How to Help Clients Conduct Layoffs and Furloughs While Mitigating Their Risk

Economists predict the unemployment rate could hit as high as 20 percent before we see relief, the highest rate since the Great Recession. So, where do accountants fit in to help business clients during this unprecedented time?

Jun 10th 2020
Partner, HR Consulting Practice BPM LLP
Share this content
Job Help
SvetaZi_istock_jobhelp

While job losses during the Great Recession were mostly gradual, after COVID-19, we have seen this occur in a matter of weeks and no one can say with certainly what the recovery will look like.

Faced with a steep drop-off in business, many companies are having to make tough decisions just to keep the lights on. That is why it is important that in addition to honestly and accurately accounting for layoffs and furloughs for clients, that accountants act as trusted business partners, ensuring compliance where possible and identifying opportunities to improve cash flow.

To that end, here is a brief overview of some best practices that accountants should be aware of for businesses conducting layoffs, reducing hours, or furloughing employees so they can help clients manage their finances, ensuring compliance and avoiding risk of legal action and still keep the needs of the “person” in mind.

Avoid Layoffs With Remote Work

It seems like whenever times are tough for business, payroll is the first area to receive cuts. But given the impact on company morale, not to mention the risk of lawsuits associated with job losses, businesses should at least entertain other ways to reduce costs and retain talent. This is where the accountant’s intimate understanding of their client’s or company’s numbers can help.

With so many employees already working from home, for instance, accountants could analyze the potential cost savings of having some or all office employees work from home permanently and bring those analyses to clients. With commercial office leases typically composing anywhere from two to as much as 20 percent of a business’s revenue, there is unquestionably prime opportunity here to reduce expenses. Whatever leadership decides, just bringing these ideas to their attention helps demonstrate the value you or your firm bring to the business.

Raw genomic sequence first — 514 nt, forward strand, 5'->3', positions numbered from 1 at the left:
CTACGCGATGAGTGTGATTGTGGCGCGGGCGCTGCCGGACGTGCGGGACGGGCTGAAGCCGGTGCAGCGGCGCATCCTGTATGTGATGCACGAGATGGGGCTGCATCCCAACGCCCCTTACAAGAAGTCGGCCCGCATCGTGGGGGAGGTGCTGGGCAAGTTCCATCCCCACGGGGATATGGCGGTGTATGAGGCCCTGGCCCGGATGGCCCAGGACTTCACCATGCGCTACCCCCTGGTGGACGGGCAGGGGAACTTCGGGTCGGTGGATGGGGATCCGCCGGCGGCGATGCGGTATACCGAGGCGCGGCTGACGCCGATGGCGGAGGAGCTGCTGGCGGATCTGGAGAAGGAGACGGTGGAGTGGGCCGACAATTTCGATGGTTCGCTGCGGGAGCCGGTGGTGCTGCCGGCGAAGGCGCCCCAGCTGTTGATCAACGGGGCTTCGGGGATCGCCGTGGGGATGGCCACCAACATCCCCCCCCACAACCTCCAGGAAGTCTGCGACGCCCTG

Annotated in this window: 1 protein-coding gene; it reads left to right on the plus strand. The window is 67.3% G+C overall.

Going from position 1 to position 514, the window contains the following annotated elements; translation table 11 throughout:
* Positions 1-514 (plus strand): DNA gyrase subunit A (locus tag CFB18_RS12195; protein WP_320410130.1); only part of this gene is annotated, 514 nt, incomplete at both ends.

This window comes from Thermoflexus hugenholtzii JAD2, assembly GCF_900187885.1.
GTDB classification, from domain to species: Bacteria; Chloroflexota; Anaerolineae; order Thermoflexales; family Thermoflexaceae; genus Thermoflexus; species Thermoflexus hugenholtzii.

Consider Furloughs Before Conducting Layoffs

From a staffing perspective, furloughs are often the best option — for those businesses that can afford it — as having staff on standby can help companies get back to normal operations quicker. But that is not the only reason to consider furloughs over layoffs.

Unlike layoffs, furloughs actually reduce labor costs immediately, without adding new costs such as severance packages and cash payouts. That is a major benefit to companies facing cash flow shortages.

There is a downside, though, which accountants should be aware of when proposing this option to clients. Furloughs can be quite tough on employees — in some ways, even tougher than layoffs.

To ease the burden on employees resulting from their paycheck suddenly vanishing, firms should ensure that clients who opt for furloughs encourage employees to apply for unemployment benefits on the first day of their temporary leave. This action ensures employees receive the maximum compensation possible. Additionally, employees should be reminded that even those who use up their vacation time or personal time during the furlough may still qualify for unemployment benefits.

Furthermore, accountants should make clear that just because furloughs allow companies to avoid the costs associated with layoffs, that does not furloughs are completely “free” either. For instance, per federal law, businesses that institute furloughs lasting one or more full workweeks do not have to pay salaried, overtime-exempt employees their usual weekly salary. However, if the furlough lasts less than a week, and any salaried employees have worked at all that week, the employer must pay those employees their full weekly salary.

Handling Pay Cuts